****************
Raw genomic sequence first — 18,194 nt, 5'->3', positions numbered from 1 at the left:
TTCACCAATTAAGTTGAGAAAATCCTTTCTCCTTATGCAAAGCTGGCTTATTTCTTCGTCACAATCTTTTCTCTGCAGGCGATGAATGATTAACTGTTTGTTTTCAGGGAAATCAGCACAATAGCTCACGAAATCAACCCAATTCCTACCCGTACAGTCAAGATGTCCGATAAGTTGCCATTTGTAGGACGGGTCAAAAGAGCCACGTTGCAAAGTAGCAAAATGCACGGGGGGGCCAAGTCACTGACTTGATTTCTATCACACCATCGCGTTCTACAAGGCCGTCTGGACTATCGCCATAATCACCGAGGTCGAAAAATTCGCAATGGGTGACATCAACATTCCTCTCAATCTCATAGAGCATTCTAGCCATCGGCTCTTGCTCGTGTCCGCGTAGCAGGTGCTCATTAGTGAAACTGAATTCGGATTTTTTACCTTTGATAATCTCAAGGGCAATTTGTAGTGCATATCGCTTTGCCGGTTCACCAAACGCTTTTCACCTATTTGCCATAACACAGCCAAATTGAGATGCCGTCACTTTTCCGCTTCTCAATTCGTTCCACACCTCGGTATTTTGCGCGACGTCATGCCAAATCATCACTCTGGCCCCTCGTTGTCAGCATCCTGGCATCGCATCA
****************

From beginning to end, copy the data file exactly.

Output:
Raw genomic sequence first — 18,194 nt, 5'->3', positions numbered from 1 at the left:
TTCACCAATTAAGTTGAGAAAATCCTTTCTCCTTATGCAAAGCTGGCTTATTTCTTCGTCACAATCTTTTCTCTGCAGGCGATGAATGATTAACTGTTTGTTTTCAGGGAAATCAGCACAATAGCTCACGAAATCAACCCAATTCCTACCCGTACAGTCAAGATGTCCGATAAGTTGCCATTTGTAGGACGGGTCAAAAGAGCCACGTTGCAAAGTAGCAAAATGCACGGGGGGGCCAAGTCACTGACTTGATTTCTATCACACCATCGCGTTCTACAAGGCCGTCTGGACTATCGCCATAATCACCGAGGTCGAAAAATTCGCAATGGGTGACATCAACATTCCTCTCAATCTCATAGAGCATTCTAGCCATCGGCTCTTGCTCGTGTCCGCGTAGCAGGTGCTCATTAGTGAAACTGAATTCGGATTTTTTACCTTTGATAATCTCAAGGGCAATTTGTAGTGCATATCGCTTTGCCGGTTCACCAAACGCTTTTCACCTATTTGCCATAACACAGCCAAATTGAGATGCCGTCACTTTTCCGCTTCTCAATTCGTTCCACACCTCGGTATTTTGCGCGACGTCATGCCAAATCATCACTCTGGCCCCTCGTTGTCAGCATCCTGGCATCGCATCA